An RNA gain of function mechanism was suggested for FXTAS (2,6,15,16) based on the observation of increased levels of CGG containing FMR1 mRNA (17), along with either no detectable change in FMRP (18) or slightly reduced FMRP levels, observed in peripheral blood leukocytes (17,19) and brain regions (20) of premutation carriers. Tassone et al. (21) demonstrated the presence of premutation FMR1 RNA transcripts in the FXTAS inclusions of a 70-year-old male who died with FXTAS. The absence of FXS, which results from the loss of function of the FMR1 gene product, in FXTAS patients along with absence of FXTAS symptoms in older individuals with FXS, also suggests a role for the expanded ribo-CGG (rCGG) repeat in FXTAS pathology.
A knockin mouse model of FXTAS, generated by the Oostra group, which replaced the endogenous CGG8 of the mouse Fmr1 gene with a premutation length CGG98 repeat of human origin was developed to study instability in the murine Fmr1 gene (22). Interestingly, these animals demonstrated features of FXTAS such as intranuclear neuronal inclusions positive for ubiquitin, Hsp40 and the 20S catalytic core complex of the proteasome. This model also exhibited cognitive decline, neuromotor and behavioral disturbances assessed by various behavioral tests. Knockin mice with expanded repeat lengths between 100 and 150 have significantly higher levels of Fmr1 mRNA expression in brain compared with wild-type controls; however, expanded knockin brains with repeat lengths between 151 and 200 repeats have normal levels of Fmr1 mRNA, suggesting that at least in the case of this expanded knockin mouse, there is no relationship between CGG repeat length and Fmr1 mRNA levels (23). Fmrp expression in brain was normal in expanded knockin animals ranging 100–150 triplets, but when the repeat exceeds 151 triplets the Fmrp levels drop slightly below normal levels when compared with wild-type controls. A proportional increase in neuronal inclusion size and number was previously reported in the CGG98-200 expanded knockin (18), however animals with repeats greater than 200 triplets show marked reduction in the number of observable inclusions (23).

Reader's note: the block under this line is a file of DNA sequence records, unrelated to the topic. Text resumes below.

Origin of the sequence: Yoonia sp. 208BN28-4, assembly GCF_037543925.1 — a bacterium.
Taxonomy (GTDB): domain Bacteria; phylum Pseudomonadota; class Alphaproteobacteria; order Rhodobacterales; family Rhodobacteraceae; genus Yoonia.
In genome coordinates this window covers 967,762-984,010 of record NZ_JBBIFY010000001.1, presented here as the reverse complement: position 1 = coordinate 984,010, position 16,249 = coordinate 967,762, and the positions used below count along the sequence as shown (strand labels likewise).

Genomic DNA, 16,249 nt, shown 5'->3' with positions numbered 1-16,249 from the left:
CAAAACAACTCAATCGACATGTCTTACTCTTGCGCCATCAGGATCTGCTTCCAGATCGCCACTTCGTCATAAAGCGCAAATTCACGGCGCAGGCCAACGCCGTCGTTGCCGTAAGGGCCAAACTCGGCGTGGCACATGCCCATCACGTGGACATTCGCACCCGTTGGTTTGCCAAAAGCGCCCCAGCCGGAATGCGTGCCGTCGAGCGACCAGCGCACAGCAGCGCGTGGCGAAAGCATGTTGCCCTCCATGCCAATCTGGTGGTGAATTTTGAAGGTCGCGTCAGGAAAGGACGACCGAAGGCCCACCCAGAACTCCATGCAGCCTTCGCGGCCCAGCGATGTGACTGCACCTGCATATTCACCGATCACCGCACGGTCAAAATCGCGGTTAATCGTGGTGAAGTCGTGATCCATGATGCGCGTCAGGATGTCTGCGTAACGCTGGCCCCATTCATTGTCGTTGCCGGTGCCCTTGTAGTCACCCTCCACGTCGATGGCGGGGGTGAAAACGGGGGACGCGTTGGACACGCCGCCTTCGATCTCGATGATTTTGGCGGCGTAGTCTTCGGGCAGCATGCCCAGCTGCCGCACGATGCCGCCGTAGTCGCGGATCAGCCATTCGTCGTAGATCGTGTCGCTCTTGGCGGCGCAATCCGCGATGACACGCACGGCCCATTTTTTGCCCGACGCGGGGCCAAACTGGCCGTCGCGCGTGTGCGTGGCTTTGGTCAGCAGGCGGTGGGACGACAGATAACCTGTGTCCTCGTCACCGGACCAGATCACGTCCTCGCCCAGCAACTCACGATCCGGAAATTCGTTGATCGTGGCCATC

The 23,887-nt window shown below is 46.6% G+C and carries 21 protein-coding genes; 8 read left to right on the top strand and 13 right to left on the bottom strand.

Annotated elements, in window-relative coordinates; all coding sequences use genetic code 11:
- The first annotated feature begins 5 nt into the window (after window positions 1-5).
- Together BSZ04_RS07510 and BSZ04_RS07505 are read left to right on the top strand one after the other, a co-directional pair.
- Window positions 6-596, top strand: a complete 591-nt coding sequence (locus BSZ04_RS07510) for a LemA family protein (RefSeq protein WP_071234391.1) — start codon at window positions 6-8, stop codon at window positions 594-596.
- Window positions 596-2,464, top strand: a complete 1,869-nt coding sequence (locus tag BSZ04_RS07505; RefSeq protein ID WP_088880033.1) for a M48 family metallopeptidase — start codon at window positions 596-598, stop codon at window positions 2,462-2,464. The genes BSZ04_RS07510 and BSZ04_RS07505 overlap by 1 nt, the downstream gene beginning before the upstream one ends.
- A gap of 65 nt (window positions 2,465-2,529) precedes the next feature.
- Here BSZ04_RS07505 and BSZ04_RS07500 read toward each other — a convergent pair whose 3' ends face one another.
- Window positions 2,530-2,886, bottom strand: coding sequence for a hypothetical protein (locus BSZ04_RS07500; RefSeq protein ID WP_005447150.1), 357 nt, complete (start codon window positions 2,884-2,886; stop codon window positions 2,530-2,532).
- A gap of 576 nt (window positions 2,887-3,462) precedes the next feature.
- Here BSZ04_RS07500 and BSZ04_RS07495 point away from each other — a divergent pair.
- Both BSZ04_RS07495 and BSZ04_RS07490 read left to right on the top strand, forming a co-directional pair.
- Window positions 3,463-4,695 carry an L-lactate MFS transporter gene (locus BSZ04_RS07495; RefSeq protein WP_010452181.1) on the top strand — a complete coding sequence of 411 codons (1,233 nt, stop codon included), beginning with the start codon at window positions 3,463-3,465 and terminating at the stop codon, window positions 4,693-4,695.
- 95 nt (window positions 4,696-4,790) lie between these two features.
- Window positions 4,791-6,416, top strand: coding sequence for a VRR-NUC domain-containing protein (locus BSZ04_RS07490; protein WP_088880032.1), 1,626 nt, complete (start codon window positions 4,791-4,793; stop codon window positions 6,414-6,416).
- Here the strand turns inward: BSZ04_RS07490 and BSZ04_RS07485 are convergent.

A second knockin mouse model, generated by the Usdin group (24), shared key features of human premutation carriers not seen in the previous mouse model such as expansion to a full mutation sized allele in a single generation. This model has serial ligated, short stable CGG•GCC-repeat tracts knocked into exon 1 of the endogenous mouse Fmr1 gene. These mice develop Purkinje neuron pathology such as abnormal calbindin staining, swollen axons and torpedoes, and Purkinje neuron dropout. Additionally, this model exhibits a proportional relationship between the repeat number and Fmr1 mRNA levels. Unlike the Oostra knockin model, the Usdin knockin model exhibits an inverse relationship between the FMRP levels and repeat number; however, the number of mice examined per repeat length is not described. Although the mouse models suggest a direct rCGG involvement, it still remains unclear which part of the expanded message is necessary or whether FMRP plays any role and to what capacity. The rCGG transgenic fly study reported the first evidence that rCGG outside of the context of FMR1 could induce neurodegeneration and inclusion formation (16).
In order to demonstrate the direct toxicity of rCGG, Jin et al. (16) developed a Drosophila model of FXTAS where rCGG was expressed in a heterologous transcript (enhanced green fluorescent protein, EGFP). Expression of 90 CGGs in this transcript was found to cause neurodegeneration along with the formation of inclusions when expressed in the fly eye. This model has been used to identify genetic modifiers (25,26). These studies strongly implicate expanded rCGG as sufficient to induce neurodegeneration; however, it has remained unclear whether premutation length rCGG outside of the context of the Fmr1 gene was sufficient to recapitulate FXTAS pathology in a mammalian system.